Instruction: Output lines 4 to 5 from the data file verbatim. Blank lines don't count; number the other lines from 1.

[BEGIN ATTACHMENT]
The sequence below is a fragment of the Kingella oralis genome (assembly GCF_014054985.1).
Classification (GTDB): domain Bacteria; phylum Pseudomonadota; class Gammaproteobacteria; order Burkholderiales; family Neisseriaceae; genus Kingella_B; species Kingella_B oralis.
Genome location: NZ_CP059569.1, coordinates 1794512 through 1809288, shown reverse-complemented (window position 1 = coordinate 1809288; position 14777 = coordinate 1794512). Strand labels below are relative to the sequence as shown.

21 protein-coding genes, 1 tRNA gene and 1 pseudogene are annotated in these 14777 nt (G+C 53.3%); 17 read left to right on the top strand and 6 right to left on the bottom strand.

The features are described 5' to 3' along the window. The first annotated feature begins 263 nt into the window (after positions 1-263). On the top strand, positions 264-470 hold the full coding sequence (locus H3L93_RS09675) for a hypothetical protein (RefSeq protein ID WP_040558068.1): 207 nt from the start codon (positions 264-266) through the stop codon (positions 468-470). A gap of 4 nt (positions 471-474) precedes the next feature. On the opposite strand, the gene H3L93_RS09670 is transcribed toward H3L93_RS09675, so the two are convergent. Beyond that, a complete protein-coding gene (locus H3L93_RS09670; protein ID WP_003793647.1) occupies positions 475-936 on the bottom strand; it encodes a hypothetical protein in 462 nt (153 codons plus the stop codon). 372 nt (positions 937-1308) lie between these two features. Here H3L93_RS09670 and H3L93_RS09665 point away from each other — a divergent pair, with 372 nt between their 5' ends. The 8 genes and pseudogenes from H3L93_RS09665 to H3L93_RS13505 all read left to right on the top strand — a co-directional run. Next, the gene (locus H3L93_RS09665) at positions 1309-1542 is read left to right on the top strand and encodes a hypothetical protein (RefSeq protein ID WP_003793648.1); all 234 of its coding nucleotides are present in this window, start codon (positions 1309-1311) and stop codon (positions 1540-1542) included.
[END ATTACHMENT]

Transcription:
21 protein-coding genes, 1 tRNA gene and 1 pseudogene are annotated in these 14777 nt (G+C 53.3%); 17 read left to right on the top strand and 6 right to left on the bottom strand.

The features are described 5' to 3' along the window. The first annotated feature begins 263 nt into the window (after positions 1-263). On the top strand, positions 264-470 hold the full coding sequence (locus H3L93_RS09675) for a hypothetical protein (RefSeq protein ID WP_040558068.1): 207 nt from the start codon (positions 264-266) through the stop codon (positions 468-470). A gap of 4 nt (positions 471-474) precedes the next feature. On the opposite strand, the gene H3L93_RS09670 is transcribed toward H3L93_RS09675, so the two are convergent. Beyond that, a complete protein-coding gene (locus H3L93_RS09670; protein ID WP_003793647.1) occupies positions 475-936 on the bottom strand; it encodes a hypothetical protein in 462 nt (153 codons plus the stop codon). 372 nt (positions 937-1308) lie between these two features. Here H3L93_RS09670 and H3L93_RS09665 point away from each other — a divergent pair, with 372 nt between their 5' ends. The 8 genes and pseudogenes from H3L93_RS09665 to H3L93_RS13505 all read left to right on the top strand — a co-directional run. Next, the gene (locus H3L93_RS09665) at positions 1309-1542 is read left to right on the top strand and encodes a hypothetical protein (RefSeq protein ID WP_003793648.1); all 234 of its coding nucleotides are present in this window, start codon (positions 1309-1311) and stop codon (positions 1540-1542) included.